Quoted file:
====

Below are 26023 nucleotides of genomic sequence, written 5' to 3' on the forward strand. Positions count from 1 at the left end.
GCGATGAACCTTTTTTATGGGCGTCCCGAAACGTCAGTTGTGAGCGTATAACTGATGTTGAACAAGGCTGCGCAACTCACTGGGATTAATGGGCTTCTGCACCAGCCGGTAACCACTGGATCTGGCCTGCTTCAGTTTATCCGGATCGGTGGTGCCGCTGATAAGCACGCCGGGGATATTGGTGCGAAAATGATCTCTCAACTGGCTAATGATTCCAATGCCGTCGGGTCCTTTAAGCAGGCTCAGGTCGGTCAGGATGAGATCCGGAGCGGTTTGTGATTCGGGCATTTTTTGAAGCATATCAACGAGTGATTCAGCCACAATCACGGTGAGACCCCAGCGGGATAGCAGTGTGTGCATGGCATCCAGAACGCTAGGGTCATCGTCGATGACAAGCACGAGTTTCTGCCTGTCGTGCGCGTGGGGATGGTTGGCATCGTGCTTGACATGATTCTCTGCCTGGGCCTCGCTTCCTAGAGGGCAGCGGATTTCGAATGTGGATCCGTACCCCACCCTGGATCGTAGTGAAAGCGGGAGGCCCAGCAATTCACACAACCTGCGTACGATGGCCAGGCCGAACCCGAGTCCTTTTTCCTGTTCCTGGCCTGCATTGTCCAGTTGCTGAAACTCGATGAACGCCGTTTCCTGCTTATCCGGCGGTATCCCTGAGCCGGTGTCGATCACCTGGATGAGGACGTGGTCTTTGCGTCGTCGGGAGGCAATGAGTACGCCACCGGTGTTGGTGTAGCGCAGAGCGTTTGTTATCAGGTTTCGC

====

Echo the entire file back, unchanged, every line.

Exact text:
Below are 26023 nucleotides of genomic sequence, written 5' to 3' on the forward strand. Positions count from 1 at the left end.
GCGATGAACCTTTTTTATGGGCGTCCCGAAACGTCAGTTGTGAGCGTATAACTGATGTTGAACAAGGCTGCGCAACTCACTGGGATTAATGGGCTTCTGCACCAGCCGGTAACCACTGGATCTGGCCTGCTTCAGTTTATCCGGATCGGTGGTGCCGCTGATAAGCACGCCGGGGATATTGGTGCGAAAATGATCTCTCAACTGGCTAATGATTCCAATGCCGTCGGGTCCTTTAAGCAGGCTCAGGTCGGTCAGGATGAGATCCGGAGCGGTTTGTGATTCGGGCATTTTTTGAAGCATATCAACGAGTGATTCAGCCACAATCACGGTGAGACCCCAGCGGGATAGCAGTGTGTGCATGGCATCCAGAACGCTAGGGTCATCGTCGATGACAAGCACGAGTTTCTGCCTGTCGTGCGCGTGGGGATGGTTGGCATCGTGCTTGACATGATTCTCTGCCTGGGCCTCGCTTCCTAGAGGGCAGCGGATTTCGAATGTGGATCCGTACCCCACCCTGGATCGTAGTGAAAGCGGGAGGCCCAGCAATTCACACAACCTGCGTACGATGGCCAGGCCGAACCCGAGTCCTTTTTCCTGTTCCTGGCCTGCATTGTCCAGTTGCTGAAACTCGATGAACGCCGTTTCCTGCTTATCCGGCGGTATCCCTGAGCCGGTGTCGATCACCTGGATGAGGACGTGGTCTTTGCGTCGTCGGGAGGCAATGAGTACGCCACCGGTGTTGGTGTAGCGCAGAGCGTTTGTTATCAGGTTTCGC